ILLINOIS — If Illinois lawmakers were ever given the chance to approve a change, they could join Maine and Nebraska in dividing up electoral college votes proportionally instead of it being a winner-takes-all state.
Illinois has 20 electoral votes for the electoral college. That’s the national system used to elect the president of the United States.
Illinois state Rep. Tim Butler, R-Springfield, has for years filed a bill to allow for proportional allocation of those votes based on the state’s 18 congressional districts. The two at large votes would be weighted to the candidate that won the state’s popular vote.
“This kind of balances the need for the electoral college, but also reflects the will of the people a little bit more,” Butler said.
He said it’s a good compromise with those who want to get rid of the electoral college altogether.
“There are so many people that want to get rid of the electoral college, I think this is a good way to balance the desire to completely get rid of the electoral college with the need for the electoral college,” Butler said. “I think the electoral college plays a vital role.”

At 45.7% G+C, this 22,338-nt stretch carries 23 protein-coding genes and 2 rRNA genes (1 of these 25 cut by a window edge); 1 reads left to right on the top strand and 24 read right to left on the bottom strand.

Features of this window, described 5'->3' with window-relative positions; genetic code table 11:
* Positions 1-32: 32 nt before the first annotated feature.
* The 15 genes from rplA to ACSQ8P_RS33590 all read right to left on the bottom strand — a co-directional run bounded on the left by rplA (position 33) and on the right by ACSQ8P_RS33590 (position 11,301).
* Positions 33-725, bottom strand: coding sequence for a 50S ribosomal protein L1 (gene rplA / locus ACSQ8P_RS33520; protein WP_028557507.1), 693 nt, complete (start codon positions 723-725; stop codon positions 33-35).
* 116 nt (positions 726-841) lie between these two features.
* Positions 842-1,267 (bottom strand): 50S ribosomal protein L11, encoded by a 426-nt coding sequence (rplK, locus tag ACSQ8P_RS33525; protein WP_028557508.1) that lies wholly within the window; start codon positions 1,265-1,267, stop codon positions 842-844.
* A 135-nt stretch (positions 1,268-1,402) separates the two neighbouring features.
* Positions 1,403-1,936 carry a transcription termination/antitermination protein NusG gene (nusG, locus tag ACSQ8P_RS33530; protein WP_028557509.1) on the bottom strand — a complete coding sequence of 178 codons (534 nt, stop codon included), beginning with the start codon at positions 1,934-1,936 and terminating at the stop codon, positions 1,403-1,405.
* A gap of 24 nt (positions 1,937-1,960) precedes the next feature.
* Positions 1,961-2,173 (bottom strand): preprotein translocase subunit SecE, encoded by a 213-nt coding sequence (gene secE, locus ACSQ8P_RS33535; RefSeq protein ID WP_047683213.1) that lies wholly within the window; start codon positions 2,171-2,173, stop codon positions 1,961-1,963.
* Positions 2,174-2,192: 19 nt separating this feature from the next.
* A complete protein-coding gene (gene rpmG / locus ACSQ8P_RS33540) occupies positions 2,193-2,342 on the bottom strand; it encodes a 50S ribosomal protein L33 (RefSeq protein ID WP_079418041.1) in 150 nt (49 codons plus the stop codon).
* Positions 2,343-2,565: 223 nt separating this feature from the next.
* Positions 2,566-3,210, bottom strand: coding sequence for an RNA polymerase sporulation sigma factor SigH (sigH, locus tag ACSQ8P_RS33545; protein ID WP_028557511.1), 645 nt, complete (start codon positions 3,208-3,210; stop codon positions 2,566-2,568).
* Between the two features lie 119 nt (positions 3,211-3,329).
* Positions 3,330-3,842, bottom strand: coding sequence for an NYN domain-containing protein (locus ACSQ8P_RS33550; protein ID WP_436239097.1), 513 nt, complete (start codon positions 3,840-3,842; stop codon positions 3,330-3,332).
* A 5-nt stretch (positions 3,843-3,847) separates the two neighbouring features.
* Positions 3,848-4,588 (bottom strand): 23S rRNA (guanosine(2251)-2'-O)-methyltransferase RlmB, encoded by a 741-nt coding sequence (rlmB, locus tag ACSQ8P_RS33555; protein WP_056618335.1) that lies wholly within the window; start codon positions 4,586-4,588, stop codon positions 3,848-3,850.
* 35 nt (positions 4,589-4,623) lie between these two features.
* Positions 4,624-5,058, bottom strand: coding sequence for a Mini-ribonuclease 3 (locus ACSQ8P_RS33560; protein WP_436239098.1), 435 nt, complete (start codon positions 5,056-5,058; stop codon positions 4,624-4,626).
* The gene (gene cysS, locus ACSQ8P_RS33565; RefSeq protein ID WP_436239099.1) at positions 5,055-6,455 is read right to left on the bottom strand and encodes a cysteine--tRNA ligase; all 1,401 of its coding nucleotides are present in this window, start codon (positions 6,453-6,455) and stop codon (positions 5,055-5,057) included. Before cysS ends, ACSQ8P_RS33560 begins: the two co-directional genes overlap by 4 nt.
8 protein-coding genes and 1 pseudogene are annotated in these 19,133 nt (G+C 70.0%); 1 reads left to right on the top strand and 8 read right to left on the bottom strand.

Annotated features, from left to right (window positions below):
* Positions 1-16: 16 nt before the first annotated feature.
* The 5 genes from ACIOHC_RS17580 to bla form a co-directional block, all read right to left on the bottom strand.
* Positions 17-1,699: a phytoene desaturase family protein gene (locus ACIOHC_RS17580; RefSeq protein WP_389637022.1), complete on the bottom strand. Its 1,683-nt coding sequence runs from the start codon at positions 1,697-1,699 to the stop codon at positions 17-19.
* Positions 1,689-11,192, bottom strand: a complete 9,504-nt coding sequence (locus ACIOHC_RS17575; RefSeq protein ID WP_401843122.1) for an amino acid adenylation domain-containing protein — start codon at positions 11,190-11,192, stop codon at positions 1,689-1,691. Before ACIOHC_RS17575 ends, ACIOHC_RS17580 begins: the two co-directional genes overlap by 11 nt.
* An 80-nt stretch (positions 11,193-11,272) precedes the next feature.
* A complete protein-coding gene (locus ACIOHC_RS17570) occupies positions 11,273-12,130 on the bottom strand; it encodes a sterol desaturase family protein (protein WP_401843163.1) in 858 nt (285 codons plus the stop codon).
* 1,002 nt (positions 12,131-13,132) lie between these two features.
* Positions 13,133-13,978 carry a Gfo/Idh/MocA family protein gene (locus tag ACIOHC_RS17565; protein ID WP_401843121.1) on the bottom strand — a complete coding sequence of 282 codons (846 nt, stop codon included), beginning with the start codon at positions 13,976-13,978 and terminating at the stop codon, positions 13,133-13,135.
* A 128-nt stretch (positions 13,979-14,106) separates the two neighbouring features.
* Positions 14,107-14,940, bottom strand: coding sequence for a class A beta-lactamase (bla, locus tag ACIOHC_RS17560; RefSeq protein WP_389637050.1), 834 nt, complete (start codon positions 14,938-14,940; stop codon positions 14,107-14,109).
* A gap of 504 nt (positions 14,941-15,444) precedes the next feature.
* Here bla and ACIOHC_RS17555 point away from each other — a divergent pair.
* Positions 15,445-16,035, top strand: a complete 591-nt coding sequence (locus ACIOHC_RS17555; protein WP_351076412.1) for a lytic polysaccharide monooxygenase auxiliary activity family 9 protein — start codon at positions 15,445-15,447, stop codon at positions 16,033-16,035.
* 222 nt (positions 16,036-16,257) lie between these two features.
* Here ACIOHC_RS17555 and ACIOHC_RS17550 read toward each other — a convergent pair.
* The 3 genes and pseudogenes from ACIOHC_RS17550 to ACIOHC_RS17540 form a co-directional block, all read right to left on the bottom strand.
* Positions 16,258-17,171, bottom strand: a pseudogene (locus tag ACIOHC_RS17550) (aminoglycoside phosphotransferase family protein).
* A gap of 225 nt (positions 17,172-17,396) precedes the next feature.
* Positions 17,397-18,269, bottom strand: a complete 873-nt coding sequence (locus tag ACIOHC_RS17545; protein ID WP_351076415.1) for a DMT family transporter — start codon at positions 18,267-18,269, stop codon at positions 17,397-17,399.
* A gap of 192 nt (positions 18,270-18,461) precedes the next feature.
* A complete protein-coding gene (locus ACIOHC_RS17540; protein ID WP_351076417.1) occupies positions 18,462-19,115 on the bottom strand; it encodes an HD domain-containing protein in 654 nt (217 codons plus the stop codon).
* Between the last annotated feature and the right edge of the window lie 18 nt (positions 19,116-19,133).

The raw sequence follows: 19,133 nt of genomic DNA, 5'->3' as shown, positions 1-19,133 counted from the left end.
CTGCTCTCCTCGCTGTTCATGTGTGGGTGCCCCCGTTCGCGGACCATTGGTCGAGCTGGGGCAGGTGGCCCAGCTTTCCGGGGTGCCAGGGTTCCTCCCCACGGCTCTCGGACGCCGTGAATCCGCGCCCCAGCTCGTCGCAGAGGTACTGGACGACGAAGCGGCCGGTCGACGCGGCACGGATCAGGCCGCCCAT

Butler’s House Bill 3109 has several Republican sponsors and remains in committee, where it’s been since March 2019.
While vote totals haven’t been certified from last Tuesday’s election, looking at congressional race projections in Illinois, if Butler’s proposal were law the state could have split its 20 electoral votes with 5 or 6 going to President Donald Trump and 14 or 15 going for Joe Biden.
In 2016, then-Democratic candidate Hillary Clinton won 11 of 18 Illinois’ congressional districts. If Butler’s measure was in effect, Clinton would have still taken the majority of Illinois’ electoral votes, getting 13, eleven congressional districts and two at large electors because she won the popular vote.
Trump would have gotten seven of Illinois’ 20 electoral votes. The new total if Butler’s bill had been in place then would be Trump with 313 and Clinton with 225, not 306 to 232.
The outcome of the 2020 election has not yet been settled, as recounts and court challenges continue.
Illinois’ electors are expected to cast their votes from the state capitol in Springfield on Dec. 14.
The Center Square – Greg Bishop
Cover photo; https://reptimbutler.org/